Congress is debating legislation that would create an approval process for "generic" (unpatented) biological drugs, like insulin, similar to the existing generic process for chemical drugs, like fluoxetine (Prozac).
A sticking point in the debate is whether companies developing copycat biologics should be required to conduct clinical trials testing the safety and efficacy of their medicines. A good case can be made that, at least in some cases, they should. The manufacturing process for many biologics (proteins, vaccines and gene therapies) is so complex that making a "generic" version can be akin to producing an entirely new medicine.
Traditionally, companies that make generic drugs don't have to conduct clinical trials for FDA approval: They only have to prove that their knock-off has the same active ingredient as the original drug, is absorbed the same way and has a reliable and effective manufacturing process.
Spared from research or clinical testing costs, generic companies can offer the same medicines as their branded competitors at a fraction of the price — as much as 80% less. Indeed, many generic drugs are cheaper in the U.S. than anywhere else in the world.
Experts doubt this process can work for biologics. While drugs are produced through a chemical process that is relatively easy to reverse engineer, biological drugs are grown in living systems (cells, viruses or bacteria) that are sensitive to changes in manufacturing. The results can be unpredictable.
Sometimes the changes are harmless or even beneficial. David Koplow writes in his history of smallpox that, at some point in the last 200 years, the cowpox virus that had been used since the late 18th century to inoculate humans against smallpox mutated into an entirely new viral strain.
"The virus that has been used over a period of several decades to vaccinate against smallpox — all the various strains employed throughout the United States and the world—is no longer true cowpox," he says. "The modern prophylactic, known as vaccinia virus, is a novel, separate creature." That transformation "was somehow inadvertent, invisible to its practitioners, and global."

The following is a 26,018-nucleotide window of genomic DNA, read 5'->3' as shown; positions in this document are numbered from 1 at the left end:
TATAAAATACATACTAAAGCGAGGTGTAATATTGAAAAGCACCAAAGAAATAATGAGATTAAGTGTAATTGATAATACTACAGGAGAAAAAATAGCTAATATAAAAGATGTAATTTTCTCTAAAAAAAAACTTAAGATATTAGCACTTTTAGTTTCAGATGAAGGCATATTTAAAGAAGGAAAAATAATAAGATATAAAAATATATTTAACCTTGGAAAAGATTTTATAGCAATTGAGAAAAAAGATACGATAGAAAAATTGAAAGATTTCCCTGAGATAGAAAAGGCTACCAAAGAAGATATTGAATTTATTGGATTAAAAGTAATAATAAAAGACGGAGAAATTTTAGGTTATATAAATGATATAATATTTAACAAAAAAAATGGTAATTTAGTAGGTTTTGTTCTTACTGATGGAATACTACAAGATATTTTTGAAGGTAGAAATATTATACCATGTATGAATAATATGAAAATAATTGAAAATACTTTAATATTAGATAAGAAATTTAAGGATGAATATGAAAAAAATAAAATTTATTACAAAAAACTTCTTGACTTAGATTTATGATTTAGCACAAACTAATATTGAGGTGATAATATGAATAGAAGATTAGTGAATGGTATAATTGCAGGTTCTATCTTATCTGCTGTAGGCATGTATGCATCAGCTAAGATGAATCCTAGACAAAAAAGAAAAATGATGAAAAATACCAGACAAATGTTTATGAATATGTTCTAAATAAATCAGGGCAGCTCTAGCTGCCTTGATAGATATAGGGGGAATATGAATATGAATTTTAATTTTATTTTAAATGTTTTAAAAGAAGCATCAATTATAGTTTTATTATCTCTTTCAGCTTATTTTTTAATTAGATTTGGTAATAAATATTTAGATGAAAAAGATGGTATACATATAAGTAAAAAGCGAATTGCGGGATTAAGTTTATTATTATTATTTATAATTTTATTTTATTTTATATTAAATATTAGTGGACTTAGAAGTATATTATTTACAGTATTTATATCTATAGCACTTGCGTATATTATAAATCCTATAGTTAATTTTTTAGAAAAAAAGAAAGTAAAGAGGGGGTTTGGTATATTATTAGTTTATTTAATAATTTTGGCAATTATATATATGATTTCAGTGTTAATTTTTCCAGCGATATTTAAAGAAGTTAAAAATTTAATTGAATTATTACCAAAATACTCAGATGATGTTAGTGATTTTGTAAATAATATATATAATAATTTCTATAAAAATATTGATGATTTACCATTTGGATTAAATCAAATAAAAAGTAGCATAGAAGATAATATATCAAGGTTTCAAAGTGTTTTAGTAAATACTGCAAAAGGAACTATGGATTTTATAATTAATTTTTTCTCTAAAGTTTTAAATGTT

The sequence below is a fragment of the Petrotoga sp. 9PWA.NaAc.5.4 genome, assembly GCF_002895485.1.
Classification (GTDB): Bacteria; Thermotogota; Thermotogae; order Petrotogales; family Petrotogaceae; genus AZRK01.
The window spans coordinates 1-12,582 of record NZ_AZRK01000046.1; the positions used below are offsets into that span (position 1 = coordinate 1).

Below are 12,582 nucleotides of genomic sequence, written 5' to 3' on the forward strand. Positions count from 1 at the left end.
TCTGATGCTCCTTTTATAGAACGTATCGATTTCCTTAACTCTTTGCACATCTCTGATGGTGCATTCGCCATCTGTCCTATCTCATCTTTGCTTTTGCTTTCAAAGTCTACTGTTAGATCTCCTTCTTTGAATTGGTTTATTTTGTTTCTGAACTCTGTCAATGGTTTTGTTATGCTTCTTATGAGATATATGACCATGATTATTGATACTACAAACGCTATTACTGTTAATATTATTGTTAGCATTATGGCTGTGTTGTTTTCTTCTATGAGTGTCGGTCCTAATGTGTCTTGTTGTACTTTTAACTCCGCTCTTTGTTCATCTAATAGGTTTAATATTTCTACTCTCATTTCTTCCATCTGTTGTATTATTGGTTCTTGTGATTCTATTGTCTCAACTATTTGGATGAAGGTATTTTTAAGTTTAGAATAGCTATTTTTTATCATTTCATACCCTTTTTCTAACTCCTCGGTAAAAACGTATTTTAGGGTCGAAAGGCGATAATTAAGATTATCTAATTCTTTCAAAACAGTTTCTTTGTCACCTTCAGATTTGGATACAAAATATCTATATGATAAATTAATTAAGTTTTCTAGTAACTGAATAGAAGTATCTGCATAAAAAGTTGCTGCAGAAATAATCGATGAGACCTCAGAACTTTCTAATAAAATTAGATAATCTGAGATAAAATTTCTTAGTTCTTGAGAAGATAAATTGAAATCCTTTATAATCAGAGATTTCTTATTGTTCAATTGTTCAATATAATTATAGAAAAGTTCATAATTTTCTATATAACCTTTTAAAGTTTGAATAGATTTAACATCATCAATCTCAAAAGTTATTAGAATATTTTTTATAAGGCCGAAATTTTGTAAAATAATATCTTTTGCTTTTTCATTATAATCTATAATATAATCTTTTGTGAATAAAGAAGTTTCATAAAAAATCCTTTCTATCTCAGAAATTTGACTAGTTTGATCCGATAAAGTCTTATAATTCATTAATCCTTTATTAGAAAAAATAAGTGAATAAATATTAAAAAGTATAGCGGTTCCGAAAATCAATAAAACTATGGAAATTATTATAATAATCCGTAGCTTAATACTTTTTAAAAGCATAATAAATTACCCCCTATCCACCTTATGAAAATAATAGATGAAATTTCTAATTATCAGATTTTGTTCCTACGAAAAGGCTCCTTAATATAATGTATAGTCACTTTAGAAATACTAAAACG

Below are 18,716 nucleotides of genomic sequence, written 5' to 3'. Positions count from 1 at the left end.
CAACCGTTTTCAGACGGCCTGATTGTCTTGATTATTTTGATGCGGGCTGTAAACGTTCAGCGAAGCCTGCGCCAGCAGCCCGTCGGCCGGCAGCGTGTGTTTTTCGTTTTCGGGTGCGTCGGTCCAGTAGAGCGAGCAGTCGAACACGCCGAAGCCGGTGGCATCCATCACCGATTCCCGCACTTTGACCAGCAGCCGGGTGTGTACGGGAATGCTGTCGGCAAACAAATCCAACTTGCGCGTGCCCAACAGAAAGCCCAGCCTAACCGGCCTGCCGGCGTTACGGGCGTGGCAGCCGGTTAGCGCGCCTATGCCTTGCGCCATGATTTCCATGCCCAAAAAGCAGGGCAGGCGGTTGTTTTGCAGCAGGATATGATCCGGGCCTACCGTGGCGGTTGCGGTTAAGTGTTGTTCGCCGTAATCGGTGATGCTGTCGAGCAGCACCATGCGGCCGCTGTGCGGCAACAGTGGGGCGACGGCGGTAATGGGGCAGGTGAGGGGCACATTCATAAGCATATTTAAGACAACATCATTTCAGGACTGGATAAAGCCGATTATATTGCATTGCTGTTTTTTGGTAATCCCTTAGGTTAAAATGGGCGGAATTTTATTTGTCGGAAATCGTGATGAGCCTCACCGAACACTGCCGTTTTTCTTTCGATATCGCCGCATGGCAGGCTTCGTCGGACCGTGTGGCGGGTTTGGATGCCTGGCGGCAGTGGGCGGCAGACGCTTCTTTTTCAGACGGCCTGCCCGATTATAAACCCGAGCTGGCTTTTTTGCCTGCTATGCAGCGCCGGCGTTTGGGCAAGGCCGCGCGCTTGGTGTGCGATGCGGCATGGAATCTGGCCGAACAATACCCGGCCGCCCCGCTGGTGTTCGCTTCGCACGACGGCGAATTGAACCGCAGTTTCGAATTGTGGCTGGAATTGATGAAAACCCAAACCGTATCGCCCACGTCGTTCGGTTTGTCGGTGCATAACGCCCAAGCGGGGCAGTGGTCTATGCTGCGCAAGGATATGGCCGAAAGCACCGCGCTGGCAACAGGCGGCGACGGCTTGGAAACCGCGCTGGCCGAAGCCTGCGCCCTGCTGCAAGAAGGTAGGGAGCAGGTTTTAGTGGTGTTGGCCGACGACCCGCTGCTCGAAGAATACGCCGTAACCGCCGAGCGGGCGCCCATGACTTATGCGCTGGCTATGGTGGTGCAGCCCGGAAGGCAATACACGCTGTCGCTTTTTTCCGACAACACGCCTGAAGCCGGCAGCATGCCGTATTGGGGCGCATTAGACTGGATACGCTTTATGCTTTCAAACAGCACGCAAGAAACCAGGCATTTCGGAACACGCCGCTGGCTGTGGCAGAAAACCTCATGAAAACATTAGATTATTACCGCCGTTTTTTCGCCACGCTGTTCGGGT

But sometimes the changes are life-threatening. In 1998, Johnson & Johnson added a new stabilizer to the European manufacturing process for its drug Eprex, an erythropoietin molecule grown in cloned Chinese hamster ovary cells and used by cancer and kidney-failure patients to help stimulate production of red blood cells.
Later, J&J noticed that some Eprex patients developed a dangerous blood disorder: antibody-mediated pure red cell aplasia, where bone marrow stops producing new red blood cells. It took J&J four years of painstaking research to learn the PRCA cases were caused by an interaction between its new stabilizer and uncoated rubber stoppers used in some syringes.
The moral is that even Eprex's original manufacturer — with financial and technical resources that few generic producers could hope to match — was caught off guard by an adverse event after a seemingly harmless manufacturing switch. Generic firms with fewer resources or less experience are apt to be at an even greater disadvantage.
Not all copies of biological drugs present such complex problems. And not all manufacturing changes will raise red flags. But the FDA should have a free hand to ask for clinical-trial data (and possibly postmarketing surveillance) from follow-on biologics when the science is in question.
The European Union already has established an approval process for follow-on biologics that U.S. legislators should study carefully. Companies that want to copy a biologic drug have to follow a licensing process separate from that for traditional generics, though the generic route is still open.
The EU has entrusted its version of the FDA — the European Medicines Agency — with approving what it calls "biosimilars." The EMEA decides, on a case-by-case basis, what data will need to be submitted along with each biosimilar application. Some medicines may get away with just providing analytical laboratory data. Others may undergo extensive clinical testing, perhaps as rigorous as the process for new biologics.
The EU sees that there are bound to be differences between innovator biologics and biosimilars, and that these differences may have important implications for safety and efficacy. Consequently, there is no "one size fits all" approval route for all biosimilars.
The simple message to Congress: Don't micromanage the FDA's science-based regulations. Limited clinical-trial data may be needed in many cases, although as science evolves, standards for clinical trials (for both innovative biologics and biosimilars) should become streamlined.
It is only fair that companies making biologic medicines should face market competition once their patents expire. The public certainly will benefit from lower-cost biosimilars. But companies that produce follow-on biologics also have a responsibility to prove that their medicines are as safe.
Original Source: http://www.ibdeditorials.com/IBDArticles.aspx?id=261184839559609